THE MUSIC INDUSTRY in Ireland is well-known for the type of artists and bands that come out of it, but when it comes to technology, it’s only finding its feet.
One of them is Gramma Music which offers what it calls ‘reactive radio’ which serves up both relevant and new music.
It does this by taking into account a number of factors. The obvious ones like taste and interests are already known by connecting to Facebook but others like location, the current weather, the time of day, whether you’re moving or not (and how fast you’re moving) and even your facial expressions can be used to shape the type of music played.
It’s an ambitious aim, but it’s something its founder Patrick Quinn has been working on for the past two and a half years.
While it’s still early days (the app was released the day before St Patrick’s Day), creating it and determining the right factors was a challenge. And that’s before you delve into the many different studies that cover music psychology he delved into during its creation.
“Finding the right model [was the biggest challenge],” he said. “If you’re walking somewhere, what is the right music, tempo, energy… we had to go off and create something that has a universal understanding of how music relates to content, and nobody else seems to have done that”.
Part of how they determined what songs fit what mood was down to a service called the million song dataset, which rates the attributes of millions of popular songs, and working with a company called the Echo Nest.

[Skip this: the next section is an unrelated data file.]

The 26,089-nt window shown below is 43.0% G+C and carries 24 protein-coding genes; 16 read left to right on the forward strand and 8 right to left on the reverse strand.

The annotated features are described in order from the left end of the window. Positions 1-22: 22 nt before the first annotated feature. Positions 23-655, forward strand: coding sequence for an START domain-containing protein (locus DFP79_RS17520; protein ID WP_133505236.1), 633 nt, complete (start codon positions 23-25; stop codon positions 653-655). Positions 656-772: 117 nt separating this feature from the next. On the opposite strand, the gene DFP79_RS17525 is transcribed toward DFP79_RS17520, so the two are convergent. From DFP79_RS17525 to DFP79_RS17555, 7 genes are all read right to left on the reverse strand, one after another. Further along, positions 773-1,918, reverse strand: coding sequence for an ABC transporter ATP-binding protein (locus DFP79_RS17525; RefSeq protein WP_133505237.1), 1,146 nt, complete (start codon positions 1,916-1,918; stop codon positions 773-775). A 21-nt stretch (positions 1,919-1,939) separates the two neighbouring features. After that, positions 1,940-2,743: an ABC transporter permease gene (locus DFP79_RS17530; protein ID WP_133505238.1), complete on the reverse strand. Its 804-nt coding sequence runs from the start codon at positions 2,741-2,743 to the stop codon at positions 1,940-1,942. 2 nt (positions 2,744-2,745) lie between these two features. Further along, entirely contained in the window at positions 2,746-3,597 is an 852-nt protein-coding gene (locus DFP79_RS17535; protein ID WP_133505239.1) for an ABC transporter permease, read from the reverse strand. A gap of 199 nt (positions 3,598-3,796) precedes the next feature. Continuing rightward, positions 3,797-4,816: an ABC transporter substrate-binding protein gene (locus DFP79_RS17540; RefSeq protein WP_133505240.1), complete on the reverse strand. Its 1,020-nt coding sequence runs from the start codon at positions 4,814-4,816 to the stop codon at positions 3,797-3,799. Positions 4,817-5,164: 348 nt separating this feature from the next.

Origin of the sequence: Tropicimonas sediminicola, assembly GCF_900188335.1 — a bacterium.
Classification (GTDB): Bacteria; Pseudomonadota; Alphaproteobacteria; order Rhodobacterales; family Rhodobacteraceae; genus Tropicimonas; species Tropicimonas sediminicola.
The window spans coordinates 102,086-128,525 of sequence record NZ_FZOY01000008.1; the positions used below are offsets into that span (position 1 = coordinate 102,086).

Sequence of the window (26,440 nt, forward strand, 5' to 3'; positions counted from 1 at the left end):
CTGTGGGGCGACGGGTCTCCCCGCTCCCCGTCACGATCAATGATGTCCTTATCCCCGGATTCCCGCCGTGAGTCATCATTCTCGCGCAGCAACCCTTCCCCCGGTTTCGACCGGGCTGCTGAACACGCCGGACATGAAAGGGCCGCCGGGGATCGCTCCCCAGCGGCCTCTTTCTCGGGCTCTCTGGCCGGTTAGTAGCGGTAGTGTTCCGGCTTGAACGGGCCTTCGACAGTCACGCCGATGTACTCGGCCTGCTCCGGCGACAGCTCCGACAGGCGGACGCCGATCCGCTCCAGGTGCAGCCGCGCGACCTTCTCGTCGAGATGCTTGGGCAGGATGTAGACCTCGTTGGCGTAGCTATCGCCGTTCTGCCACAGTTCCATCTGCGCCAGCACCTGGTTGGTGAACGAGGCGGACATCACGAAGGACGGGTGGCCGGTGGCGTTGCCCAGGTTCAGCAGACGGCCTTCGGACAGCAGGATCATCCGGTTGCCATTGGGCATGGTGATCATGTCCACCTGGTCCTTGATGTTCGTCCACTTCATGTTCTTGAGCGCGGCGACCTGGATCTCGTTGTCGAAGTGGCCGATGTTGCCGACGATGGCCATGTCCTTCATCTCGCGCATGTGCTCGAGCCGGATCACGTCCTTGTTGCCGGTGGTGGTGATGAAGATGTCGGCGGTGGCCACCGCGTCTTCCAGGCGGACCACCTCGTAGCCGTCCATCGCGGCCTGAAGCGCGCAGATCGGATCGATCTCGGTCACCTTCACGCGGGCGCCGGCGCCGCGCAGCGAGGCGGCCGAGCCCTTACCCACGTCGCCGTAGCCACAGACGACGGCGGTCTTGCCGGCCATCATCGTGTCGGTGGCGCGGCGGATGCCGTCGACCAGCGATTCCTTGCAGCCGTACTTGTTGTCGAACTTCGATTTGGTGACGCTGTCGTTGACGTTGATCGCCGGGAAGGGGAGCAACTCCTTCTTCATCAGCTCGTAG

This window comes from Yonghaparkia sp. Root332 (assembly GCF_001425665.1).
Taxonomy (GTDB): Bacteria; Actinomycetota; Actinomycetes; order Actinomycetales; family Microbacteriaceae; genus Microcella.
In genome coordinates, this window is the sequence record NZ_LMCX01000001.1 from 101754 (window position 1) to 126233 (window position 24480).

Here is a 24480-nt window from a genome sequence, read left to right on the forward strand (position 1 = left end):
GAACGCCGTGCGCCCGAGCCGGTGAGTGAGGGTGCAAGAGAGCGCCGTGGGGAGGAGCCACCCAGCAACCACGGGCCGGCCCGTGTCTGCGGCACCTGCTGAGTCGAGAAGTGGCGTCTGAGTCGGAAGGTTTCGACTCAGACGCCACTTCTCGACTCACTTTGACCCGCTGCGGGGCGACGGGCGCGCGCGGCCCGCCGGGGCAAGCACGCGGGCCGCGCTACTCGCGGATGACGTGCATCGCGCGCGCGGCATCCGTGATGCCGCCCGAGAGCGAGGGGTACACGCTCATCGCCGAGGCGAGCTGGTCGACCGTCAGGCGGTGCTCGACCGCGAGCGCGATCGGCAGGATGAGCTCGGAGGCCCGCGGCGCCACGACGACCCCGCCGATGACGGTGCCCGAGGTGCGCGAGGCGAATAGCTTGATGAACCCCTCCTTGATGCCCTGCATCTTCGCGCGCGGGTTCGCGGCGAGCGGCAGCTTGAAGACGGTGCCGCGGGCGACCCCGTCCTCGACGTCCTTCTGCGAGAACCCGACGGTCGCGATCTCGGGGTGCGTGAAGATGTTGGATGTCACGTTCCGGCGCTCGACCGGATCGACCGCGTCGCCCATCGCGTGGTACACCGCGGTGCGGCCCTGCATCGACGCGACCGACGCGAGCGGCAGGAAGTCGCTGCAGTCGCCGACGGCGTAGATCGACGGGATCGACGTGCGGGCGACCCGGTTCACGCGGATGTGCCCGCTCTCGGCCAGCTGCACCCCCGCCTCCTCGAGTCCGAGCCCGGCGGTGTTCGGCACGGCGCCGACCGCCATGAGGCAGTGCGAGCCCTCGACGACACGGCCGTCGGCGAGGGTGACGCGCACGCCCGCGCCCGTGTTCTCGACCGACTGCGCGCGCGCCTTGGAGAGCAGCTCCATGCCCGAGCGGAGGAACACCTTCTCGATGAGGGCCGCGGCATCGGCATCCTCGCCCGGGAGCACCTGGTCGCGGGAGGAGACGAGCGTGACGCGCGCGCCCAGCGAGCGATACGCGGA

That took much of the heavy lifting away from the team of seven, but they still had to do a lot of research in music psychology as well as other things like the average running tempo so it could cater for certain situations.
And the initial target audience for the app is students. While the beta test covered a wide demographic, Quinn believes if it can cater to students, it would stand a good chance at catering to other demographics.
“We’re going to market it originally towards students,” he explained. “Students probably have the most contextually-shifting days. They do so much during the day or nothing at all”.
You can never predict what a student is going to do so they’re our target to see whether this app which fits their lifestyle actually works. We’ve tested it with small groups up until now, but we want to see how it goes [with a wider audience].
Now that it’s out in the open, Quinn is focused on taking feedback from users and improving the app.
While the initial aim is to build up its audience for the first year, it also has one eye on the future.
The obvious one is how it will develop its business model – one of the examples Quinn gives is using the algorithm data to help advertisers decide what songs to include with ads based on tone – as well as future developments like the Internet of Things which would use smart items like thermostats to help decide what music to play.
Such aims are still a long way from happening so for now, it’s about fine-tuning the app. The app doesn’t share what you listen to (unless you do want to share something) so users will be free to have a service that truly reflects your tastes, regardless of what that might be.
Music is a really personal thing. It means a lot to people and it gets us through hard times and it brings back memories. To have to shape your musical tastes to fit what your friends think you should listen to or what you want people to think you listen to doesn’t seem right… the whole thing about this is personal radio.
That’s what the radio does really well, it will push good music and new music.